The Alienware 13 is the latest portable laptop from Dell’s premium gaming brand. Like the Razer Blade and Gigabyte Aero 14, it aims to offer buyers a compact gaming system that’s powerful enough to play AAA games at 1080p, but small and light enough to be carried around without becoming a burden.
Featuring a wealth of customisation choices, an optional OLED screen and one of the best keyboards I’ve seen on a laptop, the Alienware delivers on performance, but its chunky chassis means it’s a little too heavy and thick to comfortably carry around in a regular satchel or backpack.
Dell sells the 2017 Alienware 13 in a wealth of different configurations that range in price from £1249 to £1849. All versions feature the same chassis, ports, keyboard and trackpad as last year’s model, which is both a blessing and a curse.
From a connectivity and usability point of view the design is excellent. Dell has loaded the Alienware with all the connectivity options any modern gamer will ever need. There are two USB 3.0 ports, a single USB-C and Thunderbolt Gen 3 for high-end peripherals, plus an HDMI 2.0, DisplayPort 1.2, Alienware Graphics Amp proprietary connector, Ethernet, headphone socket and microphone jack.
I’m not a fan of the majority of the connections being sat on the back of the laptop. Though some members of the team prefered this setup, for me it reinforces the feeling that Alienware 13 is a desktop replacement that’s designed to spend the majority of its time on a desk, not carried around like a regular laptop.
This feeling is reinforced by the laptop’s chunky dimensions. Compared to the recent batch of thin-and-light clamshell gaming laptops, the Alienware 13 looks a little old-school, and not in a good way.
The new 13 is thinner and lighter than older Alienwares, measuring in at 22mm thick, it feels to large for a regular laptop bag. This is also due to its giant screen bezel, but it’s mainly because the laptop’s cooling and rear ports stick over an inch out of the laptop’s back.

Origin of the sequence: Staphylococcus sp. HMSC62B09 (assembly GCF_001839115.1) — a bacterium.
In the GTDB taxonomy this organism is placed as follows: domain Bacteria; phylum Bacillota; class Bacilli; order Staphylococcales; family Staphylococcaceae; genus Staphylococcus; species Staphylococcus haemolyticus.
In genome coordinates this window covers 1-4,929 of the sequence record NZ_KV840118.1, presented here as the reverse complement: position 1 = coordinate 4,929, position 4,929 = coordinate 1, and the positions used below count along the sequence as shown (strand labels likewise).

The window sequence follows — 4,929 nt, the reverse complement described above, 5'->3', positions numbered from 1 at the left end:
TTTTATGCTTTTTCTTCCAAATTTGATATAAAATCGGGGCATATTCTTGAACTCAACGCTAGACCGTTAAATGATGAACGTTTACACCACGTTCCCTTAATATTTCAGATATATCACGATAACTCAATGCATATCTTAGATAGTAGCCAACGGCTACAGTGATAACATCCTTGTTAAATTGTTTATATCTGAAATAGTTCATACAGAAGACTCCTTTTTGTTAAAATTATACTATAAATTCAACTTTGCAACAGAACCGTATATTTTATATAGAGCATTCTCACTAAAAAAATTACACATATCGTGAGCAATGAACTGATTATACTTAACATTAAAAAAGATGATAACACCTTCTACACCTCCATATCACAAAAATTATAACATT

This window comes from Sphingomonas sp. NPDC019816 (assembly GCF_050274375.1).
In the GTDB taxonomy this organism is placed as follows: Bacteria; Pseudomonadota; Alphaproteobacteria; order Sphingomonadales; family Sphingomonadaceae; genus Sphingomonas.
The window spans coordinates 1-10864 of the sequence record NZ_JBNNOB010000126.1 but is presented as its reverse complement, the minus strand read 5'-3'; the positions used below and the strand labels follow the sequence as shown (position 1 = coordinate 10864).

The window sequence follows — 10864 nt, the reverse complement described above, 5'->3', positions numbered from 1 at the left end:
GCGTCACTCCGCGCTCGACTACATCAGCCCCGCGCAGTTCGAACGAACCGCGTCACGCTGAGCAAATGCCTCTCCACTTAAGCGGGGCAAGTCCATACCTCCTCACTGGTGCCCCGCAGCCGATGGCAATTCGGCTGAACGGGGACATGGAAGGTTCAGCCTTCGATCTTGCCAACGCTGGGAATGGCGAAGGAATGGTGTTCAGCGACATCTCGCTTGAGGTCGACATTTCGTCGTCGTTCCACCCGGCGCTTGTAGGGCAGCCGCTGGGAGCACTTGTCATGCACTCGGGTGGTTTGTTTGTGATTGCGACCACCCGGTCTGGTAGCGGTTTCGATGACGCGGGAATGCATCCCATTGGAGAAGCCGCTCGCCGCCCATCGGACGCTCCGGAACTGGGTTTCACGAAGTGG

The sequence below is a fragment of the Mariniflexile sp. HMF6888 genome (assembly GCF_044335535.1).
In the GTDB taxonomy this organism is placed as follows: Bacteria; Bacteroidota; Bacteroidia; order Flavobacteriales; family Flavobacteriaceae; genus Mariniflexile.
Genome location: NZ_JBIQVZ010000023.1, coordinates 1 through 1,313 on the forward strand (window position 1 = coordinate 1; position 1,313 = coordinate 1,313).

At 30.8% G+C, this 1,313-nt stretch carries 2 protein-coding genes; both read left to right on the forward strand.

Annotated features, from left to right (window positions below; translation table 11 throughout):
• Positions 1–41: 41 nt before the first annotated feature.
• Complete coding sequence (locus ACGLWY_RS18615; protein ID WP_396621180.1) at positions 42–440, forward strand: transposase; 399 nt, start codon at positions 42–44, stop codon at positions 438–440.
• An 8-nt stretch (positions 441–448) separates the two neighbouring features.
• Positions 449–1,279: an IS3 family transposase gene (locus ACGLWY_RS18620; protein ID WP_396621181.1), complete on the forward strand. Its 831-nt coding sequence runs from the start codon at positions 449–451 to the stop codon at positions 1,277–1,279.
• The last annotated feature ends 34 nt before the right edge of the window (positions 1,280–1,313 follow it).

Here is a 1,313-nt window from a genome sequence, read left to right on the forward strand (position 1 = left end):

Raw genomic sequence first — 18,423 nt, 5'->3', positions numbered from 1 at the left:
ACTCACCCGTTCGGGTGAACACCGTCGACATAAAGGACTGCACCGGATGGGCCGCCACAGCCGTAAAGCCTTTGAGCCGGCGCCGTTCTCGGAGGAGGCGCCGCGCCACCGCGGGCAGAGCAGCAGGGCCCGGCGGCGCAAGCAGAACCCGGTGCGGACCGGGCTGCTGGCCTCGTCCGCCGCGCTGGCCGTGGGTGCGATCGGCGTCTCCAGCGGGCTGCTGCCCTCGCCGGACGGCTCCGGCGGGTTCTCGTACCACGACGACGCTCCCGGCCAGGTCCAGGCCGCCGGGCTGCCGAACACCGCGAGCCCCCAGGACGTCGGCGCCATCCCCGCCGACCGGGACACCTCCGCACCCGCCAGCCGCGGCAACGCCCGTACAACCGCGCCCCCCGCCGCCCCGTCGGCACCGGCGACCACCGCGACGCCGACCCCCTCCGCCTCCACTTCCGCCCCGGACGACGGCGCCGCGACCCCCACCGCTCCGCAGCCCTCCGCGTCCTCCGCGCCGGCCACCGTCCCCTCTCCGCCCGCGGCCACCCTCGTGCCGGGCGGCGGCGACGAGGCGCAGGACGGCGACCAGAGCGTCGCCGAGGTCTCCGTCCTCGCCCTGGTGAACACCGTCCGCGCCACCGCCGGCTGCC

The bump dramatically increases the laptop’s footprint and meant it didn’t comfortably fit in any of the regular 13-inch laptop bags I tried and was an outright bust in my satchel, which has managed to house 15-inch laptops in the past.
The Alienware’s 2.6kg weight is also fairly excessive for a 13-incher. Both the Razer Blade and Aero 14, which have similar specifications to the Alienware, weigh less than 2kg and are much thinner.
The Alienware does feel well made, which is helped by a feeling of density. There's a lot of stuff inside this 13-inch machine. The magnesium alloy chassis is one of the most robust-feeling I've seen, and I've no doubt it'll survive a few knocks while being carried in a bag. It’s also pleasingly resistant to smudges, which is more than can be said for the Razer Blade.
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The keyboard and trackpad remain key selling points for the Alienware 13. Like the 2016 Skylake version, the 2017 models features an Alienware 'TactX' keyboard. The keys aren’t as responsive as a dedicated mechanical gaming keyboard, but they’re a noticeable step up from the chiclet keys on rivals such as the Razer Blade. The keys feel more responsive and have a pleasing 2.2mm of travel and solid click action that makes the Razer’s board feel spongy by comparison.